The Starboard Sea: Book summary and reviews of The Starboard Sea by Amber Dermont

The Starboard Sea

A Novel

By Amber Dermont

The Starboard Sea
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  • Published in USA  Jan 2013,
    336 pages.

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Book Summary

A powerful first novel about life and death, friendship and love, as one young man must navigate the depths of his emotions.

Jason Prosper grew up in the elite world of Manhattan penthouses, Maine summer estates, old-boy prep schools, and exclusive sailing clubs. A smart, athletic teenager, Jason maintains a healthy, humorous disdain for the trappings of affluence, preferring to spend afternoons sailing with Cal, his best friend and boarding-school roommate. When Cal commits suicide during their junior year at Kensington Prep, Jason is devastated by the loss and transfers to Bellingham Academy. There, he meets Aidan, a fellow student with her own troubled past. They embark on a tender, awkward, deeply emotional relationship.

When a major hurricane hits the New England coast, the destruction it causes brings with it another upheaval in Jason's life, forcing him to make sense of a terrible secret that has been buried by the boys he considers his friends.

Set against the backdrop of the 1987 stock market collapse, The Starboard Sea is an examination of the abuses of class privilege, the mutability of sexual desire, the thrill and risk of competitive sailing, and the adult cost of teenage recklessness. It is a powerful and provocative novel about a young man finding his moral center, trying to forgive himself, and accepting the gift of love.

Published in hardcover in Feb 2012

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Reviews

Media Reviews

Dermont's prose glides across the ocean ... It doesn't matter if you don't know a spindrift from a seaboard - the language of sailing is lovely, both simple and elaborate, unexpectedly sexy and inexhaustibly metaphorical. [A]fter all its treachery and recriminations, The Starboard Sea is a novel about the exhilarating freedom of being young and in love with the world, in harmony with nature and with an irreplaceable friend." - New York Times Book Review, Eleanor Henderson

"The Starboard Sea is a touching, beautiful, and deeply wise novel, a hymn to the bittersweet glories of youth. You will be enthralled." - Justin Cronin, New York Times bestselling author of The Passage

"Vividly written. Dermont shows real spark in her sensual descriptions of sailing and her realistic depiction of the malevolent dynamics among sophisticated teens...." - Booklist

"Preppy murder mystery meets coming-of-age story - with lots of sailing." - Kirkus Reviews

"Insights are limited by Dermont's unconditional sympathy for even the cruelest characters, amounting to a reprieve for the poor little rich kids, whose spiritual loneliness redeems their offenses, no matter how grave." - Publishers Weekly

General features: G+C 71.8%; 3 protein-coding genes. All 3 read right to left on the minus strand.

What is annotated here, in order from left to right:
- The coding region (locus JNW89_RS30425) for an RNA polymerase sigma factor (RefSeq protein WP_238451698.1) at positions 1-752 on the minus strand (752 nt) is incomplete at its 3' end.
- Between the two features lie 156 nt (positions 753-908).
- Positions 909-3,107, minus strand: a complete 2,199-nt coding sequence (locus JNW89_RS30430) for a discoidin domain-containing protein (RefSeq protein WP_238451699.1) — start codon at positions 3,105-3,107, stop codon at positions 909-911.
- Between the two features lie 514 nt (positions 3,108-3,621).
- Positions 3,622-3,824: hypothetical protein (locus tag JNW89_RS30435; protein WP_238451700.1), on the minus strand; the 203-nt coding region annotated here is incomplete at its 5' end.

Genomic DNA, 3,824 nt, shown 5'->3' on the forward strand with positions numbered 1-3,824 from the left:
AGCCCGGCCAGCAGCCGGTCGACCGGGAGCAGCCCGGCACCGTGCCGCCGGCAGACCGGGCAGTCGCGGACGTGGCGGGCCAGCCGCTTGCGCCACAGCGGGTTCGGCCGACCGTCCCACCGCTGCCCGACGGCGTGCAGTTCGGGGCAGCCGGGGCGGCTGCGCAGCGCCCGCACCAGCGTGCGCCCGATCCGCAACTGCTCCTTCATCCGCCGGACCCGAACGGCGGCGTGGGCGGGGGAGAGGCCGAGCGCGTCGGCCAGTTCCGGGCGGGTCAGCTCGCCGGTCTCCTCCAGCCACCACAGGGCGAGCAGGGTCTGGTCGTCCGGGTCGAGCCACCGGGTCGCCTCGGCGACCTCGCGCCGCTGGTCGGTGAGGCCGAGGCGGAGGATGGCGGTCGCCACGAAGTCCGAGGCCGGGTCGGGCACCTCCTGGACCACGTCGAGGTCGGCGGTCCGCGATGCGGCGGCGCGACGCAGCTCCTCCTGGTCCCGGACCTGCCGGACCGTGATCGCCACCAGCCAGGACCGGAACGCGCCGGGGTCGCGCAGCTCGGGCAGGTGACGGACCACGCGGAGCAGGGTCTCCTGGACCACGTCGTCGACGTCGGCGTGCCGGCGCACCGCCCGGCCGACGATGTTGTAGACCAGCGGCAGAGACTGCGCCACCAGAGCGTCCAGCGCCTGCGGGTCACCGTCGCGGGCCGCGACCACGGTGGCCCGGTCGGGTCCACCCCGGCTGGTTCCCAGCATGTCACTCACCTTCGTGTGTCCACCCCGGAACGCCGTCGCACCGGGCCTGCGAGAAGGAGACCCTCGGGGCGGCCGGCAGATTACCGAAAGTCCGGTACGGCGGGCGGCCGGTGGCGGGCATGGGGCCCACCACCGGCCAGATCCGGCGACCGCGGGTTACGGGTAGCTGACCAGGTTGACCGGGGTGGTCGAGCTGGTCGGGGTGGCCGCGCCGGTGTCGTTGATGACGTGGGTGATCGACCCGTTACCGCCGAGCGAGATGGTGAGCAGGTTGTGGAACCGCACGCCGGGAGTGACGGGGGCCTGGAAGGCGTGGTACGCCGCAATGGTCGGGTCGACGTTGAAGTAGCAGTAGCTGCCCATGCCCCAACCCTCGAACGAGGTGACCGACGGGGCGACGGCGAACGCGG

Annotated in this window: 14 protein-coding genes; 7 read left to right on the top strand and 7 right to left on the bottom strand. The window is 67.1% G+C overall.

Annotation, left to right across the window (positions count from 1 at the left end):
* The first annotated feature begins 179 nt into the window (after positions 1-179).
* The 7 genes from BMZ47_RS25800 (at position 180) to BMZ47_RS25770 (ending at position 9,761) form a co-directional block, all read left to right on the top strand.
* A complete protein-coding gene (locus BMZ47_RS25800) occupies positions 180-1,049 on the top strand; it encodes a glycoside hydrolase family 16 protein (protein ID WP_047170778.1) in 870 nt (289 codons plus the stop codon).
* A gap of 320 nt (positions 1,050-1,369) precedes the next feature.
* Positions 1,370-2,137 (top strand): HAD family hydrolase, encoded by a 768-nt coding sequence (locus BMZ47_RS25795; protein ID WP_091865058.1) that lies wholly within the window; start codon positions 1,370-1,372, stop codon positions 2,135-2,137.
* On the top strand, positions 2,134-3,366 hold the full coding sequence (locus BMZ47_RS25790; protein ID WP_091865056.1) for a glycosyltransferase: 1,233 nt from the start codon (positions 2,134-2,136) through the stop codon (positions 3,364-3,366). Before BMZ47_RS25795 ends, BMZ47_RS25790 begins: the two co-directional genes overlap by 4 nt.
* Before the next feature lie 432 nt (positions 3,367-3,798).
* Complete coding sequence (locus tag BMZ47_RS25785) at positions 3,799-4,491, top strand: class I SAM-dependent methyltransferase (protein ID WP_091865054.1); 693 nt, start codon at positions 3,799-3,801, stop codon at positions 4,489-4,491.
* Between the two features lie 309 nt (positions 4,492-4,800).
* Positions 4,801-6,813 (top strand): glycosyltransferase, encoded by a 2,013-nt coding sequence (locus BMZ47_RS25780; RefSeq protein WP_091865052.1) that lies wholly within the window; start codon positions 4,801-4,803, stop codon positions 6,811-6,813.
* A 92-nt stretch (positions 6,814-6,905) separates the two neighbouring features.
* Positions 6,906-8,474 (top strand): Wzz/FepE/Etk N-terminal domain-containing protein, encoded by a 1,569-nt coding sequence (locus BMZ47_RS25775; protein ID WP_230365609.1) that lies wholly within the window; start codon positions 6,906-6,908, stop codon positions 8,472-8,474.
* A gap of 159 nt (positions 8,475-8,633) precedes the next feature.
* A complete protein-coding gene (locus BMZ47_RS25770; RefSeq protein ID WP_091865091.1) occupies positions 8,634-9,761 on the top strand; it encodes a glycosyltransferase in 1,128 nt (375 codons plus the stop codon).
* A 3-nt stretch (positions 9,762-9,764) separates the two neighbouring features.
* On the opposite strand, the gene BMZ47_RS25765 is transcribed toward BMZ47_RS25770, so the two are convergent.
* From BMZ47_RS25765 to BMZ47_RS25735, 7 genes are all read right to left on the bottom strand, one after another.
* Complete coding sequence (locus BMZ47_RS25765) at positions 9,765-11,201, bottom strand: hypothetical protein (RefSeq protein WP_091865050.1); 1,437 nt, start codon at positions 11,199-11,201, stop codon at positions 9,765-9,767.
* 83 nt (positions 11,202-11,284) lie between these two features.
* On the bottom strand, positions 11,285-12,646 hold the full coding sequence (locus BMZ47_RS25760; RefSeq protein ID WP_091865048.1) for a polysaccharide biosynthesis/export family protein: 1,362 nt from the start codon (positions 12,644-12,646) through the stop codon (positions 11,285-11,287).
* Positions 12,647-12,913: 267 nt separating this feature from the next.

"With unflinching wit, Amber Dermont examines the harsh vicissitudes of life, and though the worlds she creates are often unsettling places, her sense of detail always makes for a pleasurable read. There is a vibrant lucidity to her language, a daring music… Her characters are simultaneously able to articulate their pain, pass judgment on their own behavior and pardon themselves for their transgressions." - Marilynne Robinson, Pulitzer Prize and Orange Prize winning author of Gilead and Home

"In this affecting debut novel, Amber Dermont reveals herself as a writer of striking and abundant talent, sounding the depths of her narrator through his actions, yes, but even more so through the rhythms of his mind, so that you truly feel as if you are inhabiting his life along with him." - Kevin Brockmeier, author of The Illumination and The Brief History of the Dead

"Amber Dermont's beautiful first novel explores just what it should: the dangers and joys of emergence into adulthood. Dermont has an extraordinarily observant eye and an elegant voice, and she illuminates particular aspects of her world - sailing, gender, class - with intelligence and compassion. Brava for this impressive debut." - Roxana Robinson, author of Cost and Sweetwater

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Reader Reviews

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Rated 4 of 5 of 5 by Lauren C. (Los Angeles, CA)
Nice character study
I thought the author did a good job of getting inside the thoughts of her main character. I was particularly impressed that unlike most books about teens that either have them talk and act like adults or like children, this one seems to really have captured that age (17) of being close to a young adult but not quite there. The character alternates insightful thought and considerate actions with thoughtlessness and stupidity.

This isn't a book where a lot happens, but I thought that it captured the atmosphere of a Massachusetts prep school and a kid from a dysfunctional family in New York. It kept me engaged.

Rated 5 of 5 of 5 by Duane F. (Cape Girardeau, MO)